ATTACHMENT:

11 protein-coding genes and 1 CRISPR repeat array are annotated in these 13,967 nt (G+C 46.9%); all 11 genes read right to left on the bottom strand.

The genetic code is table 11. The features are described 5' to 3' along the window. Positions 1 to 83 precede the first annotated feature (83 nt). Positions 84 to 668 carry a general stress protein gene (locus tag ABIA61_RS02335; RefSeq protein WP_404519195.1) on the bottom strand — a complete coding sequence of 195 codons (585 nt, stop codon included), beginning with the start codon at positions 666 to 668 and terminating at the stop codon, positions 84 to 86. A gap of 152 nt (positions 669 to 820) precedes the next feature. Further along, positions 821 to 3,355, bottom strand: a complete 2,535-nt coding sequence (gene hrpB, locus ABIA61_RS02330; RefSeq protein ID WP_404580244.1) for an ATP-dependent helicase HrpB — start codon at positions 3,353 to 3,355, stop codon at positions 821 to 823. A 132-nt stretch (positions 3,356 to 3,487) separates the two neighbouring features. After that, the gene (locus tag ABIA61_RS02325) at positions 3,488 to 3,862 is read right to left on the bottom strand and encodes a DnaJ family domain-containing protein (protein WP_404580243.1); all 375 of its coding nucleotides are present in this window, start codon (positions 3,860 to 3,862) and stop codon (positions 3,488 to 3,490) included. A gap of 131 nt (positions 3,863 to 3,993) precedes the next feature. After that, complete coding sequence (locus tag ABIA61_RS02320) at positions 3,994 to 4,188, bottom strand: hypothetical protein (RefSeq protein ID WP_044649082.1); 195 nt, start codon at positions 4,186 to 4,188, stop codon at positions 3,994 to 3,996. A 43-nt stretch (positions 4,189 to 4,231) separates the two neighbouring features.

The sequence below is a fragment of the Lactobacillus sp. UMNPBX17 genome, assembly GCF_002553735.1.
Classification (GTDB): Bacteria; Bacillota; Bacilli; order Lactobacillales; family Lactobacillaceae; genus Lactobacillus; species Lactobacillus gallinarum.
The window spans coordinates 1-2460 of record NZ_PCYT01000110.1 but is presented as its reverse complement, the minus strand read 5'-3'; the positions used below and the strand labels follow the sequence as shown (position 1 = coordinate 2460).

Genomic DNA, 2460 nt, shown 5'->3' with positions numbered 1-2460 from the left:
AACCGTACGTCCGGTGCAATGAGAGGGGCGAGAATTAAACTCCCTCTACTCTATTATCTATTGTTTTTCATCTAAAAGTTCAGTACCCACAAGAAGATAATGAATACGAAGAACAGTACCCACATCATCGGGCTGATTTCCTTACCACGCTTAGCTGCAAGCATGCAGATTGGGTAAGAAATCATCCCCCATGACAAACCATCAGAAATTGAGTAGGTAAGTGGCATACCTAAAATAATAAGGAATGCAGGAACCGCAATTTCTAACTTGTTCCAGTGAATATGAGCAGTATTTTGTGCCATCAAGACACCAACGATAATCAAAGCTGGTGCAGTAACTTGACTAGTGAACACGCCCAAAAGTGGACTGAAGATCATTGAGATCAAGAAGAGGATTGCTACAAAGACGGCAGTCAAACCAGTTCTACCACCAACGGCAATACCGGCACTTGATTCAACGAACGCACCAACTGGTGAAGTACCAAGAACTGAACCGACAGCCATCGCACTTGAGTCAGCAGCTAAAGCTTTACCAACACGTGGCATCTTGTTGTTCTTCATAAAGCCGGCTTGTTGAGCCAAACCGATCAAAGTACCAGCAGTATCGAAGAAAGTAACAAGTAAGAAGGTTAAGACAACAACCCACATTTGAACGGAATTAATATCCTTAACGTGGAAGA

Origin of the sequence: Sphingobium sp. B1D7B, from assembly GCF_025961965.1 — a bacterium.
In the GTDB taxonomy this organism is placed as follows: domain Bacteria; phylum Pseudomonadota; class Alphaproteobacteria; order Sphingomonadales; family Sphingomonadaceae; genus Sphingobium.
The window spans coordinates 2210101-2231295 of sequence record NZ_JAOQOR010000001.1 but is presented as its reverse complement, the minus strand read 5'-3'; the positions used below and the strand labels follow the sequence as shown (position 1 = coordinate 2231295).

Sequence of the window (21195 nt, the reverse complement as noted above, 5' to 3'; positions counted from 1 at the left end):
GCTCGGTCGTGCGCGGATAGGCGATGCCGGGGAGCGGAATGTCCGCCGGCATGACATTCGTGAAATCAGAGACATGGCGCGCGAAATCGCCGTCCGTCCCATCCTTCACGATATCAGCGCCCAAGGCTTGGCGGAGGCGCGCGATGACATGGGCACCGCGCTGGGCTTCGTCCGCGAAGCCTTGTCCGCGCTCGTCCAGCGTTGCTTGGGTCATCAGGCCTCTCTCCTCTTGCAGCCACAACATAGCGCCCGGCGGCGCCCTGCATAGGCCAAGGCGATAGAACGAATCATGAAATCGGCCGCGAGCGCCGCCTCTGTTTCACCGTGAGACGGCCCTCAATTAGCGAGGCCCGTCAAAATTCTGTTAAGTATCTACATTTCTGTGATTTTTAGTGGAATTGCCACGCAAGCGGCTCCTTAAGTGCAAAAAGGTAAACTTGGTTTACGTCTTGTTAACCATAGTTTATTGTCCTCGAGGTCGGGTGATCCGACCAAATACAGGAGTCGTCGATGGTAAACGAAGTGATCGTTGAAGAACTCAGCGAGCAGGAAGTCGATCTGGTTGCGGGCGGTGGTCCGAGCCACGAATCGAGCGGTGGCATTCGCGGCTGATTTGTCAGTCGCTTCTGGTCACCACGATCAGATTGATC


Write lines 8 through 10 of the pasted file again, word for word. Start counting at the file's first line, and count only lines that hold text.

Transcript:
Origin of the sequence: Sphingobium sp. B1D7B, from assembly GCF_025961965.1 — a bacterium.
In the GTDB taxonomy this organism is placed as follows: domain Bacteria; phylum Pseudomonadota; class Alphaproteobacteria; order Sphingomonadales; family Sphingomonadaceae; genus Sphingobium.
The window spans coordinates 2210101-2231295 of sequence record NZ_JAOQOR010000001.1 but is presented as its reverse complement, the minus strand read 5'-3'; the positions used below and the strand labels follow the sequence as shown (position 1 = coordinate 2231295).